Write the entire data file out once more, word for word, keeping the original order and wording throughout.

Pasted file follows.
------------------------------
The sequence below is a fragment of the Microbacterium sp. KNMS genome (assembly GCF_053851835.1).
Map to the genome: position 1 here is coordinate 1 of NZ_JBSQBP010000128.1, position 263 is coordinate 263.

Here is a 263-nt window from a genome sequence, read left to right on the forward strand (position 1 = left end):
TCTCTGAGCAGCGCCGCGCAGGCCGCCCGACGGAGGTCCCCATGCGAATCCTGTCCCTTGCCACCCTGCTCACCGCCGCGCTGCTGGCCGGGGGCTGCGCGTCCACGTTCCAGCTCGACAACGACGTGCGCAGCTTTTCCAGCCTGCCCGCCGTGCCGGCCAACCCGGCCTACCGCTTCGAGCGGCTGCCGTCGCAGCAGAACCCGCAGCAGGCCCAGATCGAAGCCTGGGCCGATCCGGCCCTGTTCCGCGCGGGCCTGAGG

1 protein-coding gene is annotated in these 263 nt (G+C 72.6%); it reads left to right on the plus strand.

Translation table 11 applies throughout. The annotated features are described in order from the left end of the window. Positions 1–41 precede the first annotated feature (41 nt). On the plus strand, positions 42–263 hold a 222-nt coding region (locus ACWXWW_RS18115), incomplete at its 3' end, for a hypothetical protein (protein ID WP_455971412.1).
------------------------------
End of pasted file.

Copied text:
The sequence below is a fragment of the Microbacterium sp. KNMS genome (assembly GCF_053851835.1).
Map to the genome: position 1 here is coordinate 1 of NZ_JBSQBP010000128.1, position 263 is coordinate 263.

Here is a 263-nt window from a genome sequence, read left to right on the forward strand (position 1 = left end):
TCTCTGAGCAGCGCCGCGCAGGCCGCCCGACGGAGGTCCCCATGCGAATCCTGTCCCTTGCCACCCTGCTCACCGCCGCGCTGCTGGCCGGGGGCTGCGCGTCCACGTTCCAGCTCGACAACGACGTGCGCAGCTTTTCCAGCCTGCCCGCCGTGCCGGCCAACCCGGCCTACCGCTTCGAGCGGCTGCCGTCGCAGCAGAACCCGCAGCAGGCCCAGATCGAAGCCTGGGCCGATCCGGCCCTGTTCCGCGCGGGCCTGAGG

1 protein-coding gene is annotated in these 263 nt (G+C 72.6%); it reads left to right on the plus strand.

Translation table 11 applies throughout. The annotated features are described in order from the left end of the window. Positions 1–41 precede the first annotated feature (41 nt). On the plus strand, positions 42–263 hold a 222-nt coding region (locus ACWXWW_RS18115), incomplete at its 3' end, for a hypothetical protein (protein ID WP_455971412.1).